Norm Leahy laments the laziness of Virginia Republicans in a spot-on op-ed for the Washington Post:
Republicans lack a William F. Buckley to articulate a vision of conservatism, a Jack Kemp to humanize it and a Ronald Reagan to sell it. The age of Trumpian bluster makes their absence more keenly felt.
It’s worse in Virginia. Former governor Robert F. McDonnell, who could have anchored the GOP future, was disgraced. Bill Bolling retreated. Ken Cuccinelli won the battle of process but lost the election.
Couple all this with an intellectual vacuum in Washington, and it compounds the risk that Republicans will blame the stars — the inscrutable processes — rather than themselves for their electoral frustration.
It is probably no secret that Republican fortunes in Virginia are scant, compounded only by the wholesale barbarian sacking of conservative ideas in favor of populist “principles” — a poor substitute that demands adherence to a creed that states its preference for free enterprise yet whose populist inquisitors have contorted its meaning into a protectionist, anti-free trade dogma.
Leahy is absolutely correct on the formula of articulating vision, demonstrating care, then evangelizing the masses. In the absence of a conservative effort to restore the spirit of the old conservative/libertarian fusionism — or at the very least, to come up with an engaging idea since bombing Iraq in 2003 — the populists have merely resorted to a form of anti-liberalism in the face of progressive identity politics. Anything that angers the left is a positive good; history is a long defeat; the culture war is already lost; everything is a rearguard action; etc.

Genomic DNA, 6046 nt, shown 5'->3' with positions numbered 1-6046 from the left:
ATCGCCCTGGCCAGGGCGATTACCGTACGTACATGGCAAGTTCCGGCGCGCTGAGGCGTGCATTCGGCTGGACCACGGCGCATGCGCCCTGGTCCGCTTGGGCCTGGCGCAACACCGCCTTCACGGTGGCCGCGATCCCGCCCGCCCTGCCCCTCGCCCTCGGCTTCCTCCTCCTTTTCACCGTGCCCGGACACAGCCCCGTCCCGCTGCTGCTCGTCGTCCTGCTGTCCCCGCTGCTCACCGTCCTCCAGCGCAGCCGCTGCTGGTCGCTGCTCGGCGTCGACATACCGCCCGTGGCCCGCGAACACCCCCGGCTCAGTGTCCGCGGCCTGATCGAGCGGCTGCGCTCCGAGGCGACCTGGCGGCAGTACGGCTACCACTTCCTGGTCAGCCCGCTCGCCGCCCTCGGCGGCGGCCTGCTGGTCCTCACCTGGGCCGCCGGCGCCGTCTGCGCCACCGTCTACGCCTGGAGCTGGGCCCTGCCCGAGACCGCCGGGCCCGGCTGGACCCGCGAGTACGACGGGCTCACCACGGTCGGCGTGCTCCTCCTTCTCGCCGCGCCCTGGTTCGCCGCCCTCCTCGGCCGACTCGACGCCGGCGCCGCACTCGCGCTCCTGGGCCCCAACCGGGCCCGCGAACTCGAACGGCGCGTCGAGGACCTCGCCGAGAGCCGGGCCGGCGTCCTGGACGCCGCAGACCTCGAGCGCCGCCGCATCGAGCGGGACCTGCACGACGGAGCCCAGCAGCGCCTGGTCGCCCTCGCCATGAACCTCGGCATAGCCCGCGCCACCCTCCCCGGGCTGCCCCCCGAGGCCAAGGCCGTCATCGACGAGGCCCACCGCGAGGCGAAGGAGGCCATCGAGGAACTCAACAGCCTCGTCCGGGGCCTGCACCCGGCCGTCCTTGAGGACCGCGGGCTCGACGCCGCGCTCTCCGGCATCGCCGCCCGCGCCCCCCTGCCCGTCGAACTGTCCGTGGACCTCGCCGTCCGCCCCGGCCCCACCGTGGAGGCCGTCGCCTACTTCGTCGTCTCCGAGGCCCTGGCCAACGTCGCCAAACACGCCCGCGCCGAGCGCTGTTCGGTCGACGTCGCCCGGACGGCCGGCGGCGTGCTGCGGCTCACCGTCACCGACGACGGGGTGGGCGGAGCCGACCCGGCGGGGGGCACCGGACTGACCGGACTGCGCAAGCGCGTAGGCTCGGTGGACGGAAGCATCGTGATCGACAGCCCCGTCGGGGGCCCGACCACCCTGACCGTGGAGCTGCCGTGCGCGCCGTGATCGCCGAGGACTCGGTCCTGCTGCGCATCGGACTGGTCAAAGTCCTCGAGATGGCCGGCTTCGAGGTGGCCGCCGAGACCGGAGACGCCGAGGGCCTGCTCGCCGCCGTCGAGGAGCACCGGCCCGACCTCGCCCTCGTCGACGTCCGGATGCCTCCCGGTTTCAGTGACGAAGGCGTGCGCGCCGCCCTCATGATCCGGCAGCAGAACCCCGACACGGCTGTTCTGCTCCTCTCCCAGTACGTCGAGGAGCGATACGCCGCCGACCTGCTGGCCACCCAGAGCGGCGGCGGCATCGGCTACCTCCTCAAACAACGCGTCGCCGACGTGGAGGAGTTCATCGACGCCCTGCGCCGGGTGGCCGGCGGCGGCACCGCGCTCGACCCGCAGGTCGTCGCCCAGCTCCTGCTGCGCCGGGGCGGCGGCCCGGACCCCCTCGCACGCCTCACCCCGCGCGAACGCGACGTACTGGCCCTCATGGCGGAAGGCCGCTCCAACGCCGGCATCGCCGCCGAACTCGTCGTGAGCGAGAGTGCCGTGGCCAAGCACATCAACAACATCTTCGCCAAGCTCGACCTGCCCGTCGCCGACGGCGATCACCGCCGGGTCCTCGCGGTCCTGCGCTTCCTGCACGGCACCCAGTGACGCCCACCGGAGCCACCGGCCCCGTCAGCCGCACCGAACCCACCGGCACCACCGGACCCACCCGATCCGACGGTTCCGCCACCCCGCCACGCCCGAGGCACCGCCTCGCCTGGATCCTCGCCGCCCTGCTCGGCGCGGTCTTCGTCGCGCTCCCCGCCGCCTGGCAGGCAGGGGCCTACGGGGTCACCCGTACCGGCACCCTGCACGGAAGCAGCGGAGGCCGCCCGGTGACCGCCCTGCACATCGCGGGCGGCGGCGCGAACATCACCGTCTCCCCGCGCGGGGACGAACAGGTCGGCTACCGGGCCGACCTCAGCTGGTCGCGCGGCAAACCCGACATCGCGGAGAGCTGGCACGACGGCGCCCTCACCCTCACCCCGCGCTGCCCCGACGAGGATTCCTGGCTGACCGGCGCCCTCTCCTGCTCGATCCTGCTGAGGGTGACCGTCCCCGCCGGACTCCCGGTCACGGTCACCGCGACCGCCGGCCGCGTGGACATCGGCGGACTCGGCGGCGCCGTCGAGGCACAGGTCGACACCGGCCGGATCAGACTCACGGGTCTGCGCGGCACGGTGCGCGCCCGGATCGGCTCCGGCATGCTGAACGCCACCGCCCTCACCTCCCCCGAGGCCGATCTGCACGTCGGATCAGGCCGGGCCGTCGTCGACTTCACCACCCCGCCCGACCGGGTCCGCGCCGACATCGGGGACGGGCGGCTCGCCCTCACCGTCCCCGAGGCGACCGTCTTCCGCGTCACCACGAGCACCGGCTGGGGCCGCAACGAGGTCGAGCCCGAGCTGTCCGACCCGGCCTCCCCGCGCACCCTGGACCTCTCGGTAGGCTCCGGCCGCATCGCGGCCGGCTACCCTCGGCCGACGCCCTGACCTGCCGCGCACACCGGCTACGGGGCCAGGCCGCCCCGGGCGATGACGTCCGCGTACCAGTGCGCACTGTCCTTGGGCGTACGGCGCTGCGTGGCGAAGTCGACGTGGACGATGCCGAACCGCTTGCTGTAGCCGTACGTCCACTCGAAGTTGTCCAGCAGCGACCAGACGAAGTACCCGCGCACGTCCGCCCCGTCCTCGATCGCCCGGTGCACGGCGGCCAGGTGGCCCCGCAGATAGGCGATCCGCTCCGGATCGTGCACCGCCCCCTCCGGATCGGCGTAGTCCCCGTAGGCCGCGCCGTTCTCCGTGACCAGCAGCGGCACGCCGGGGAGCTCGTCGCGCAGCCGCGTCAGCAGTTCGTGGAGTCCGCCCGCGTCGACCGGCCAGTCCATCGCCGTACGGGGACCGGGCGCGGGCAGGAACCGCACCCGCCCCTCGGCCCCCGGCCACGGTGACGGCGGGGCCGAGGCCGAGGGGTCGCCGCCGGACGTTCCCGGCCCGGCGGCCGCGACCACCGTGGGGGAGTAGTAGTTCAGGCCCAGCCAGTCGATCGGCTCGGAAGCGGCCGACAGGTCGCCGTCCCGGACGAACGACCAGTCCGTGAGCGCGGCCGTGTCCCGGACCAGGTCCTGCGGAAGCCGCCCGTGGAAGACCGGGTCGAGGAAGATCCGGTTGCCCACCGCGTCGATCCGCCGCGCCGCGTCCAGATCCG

Most of that reason is that Republicans themselves stopped believing in Reaganism a long time ago. It’s a dirty secret, but we all know it’s true.
That’s why conservatives keep getting thumped at the polls and within our own party: the populists simply believe more in what they believe than the inheritors of the Reagan Revolution believe in what we believe. We’ll keep groping for a fraction of easily captured populist support when there is a virtual ocean of libertarian support right next to us — folks who believe what we believe when it comes to free minds, free speech, and a free society… but don’t want to be associated with stupid.
At some point, freedom will be worth fighting for again. At some point, our self-declared “leaders” will be able to call out the bad actors by name — as Buckley did — and demonstrate a conservatism that welcomes others into the party, not because we are basely seeking victory but because we actually give a damn about the future of America.
Until that time?
…we’ll keep debating about methods of nomination, “loyalty oaths” and whether those who put an arm around Citronella Nazis are welcome within our party.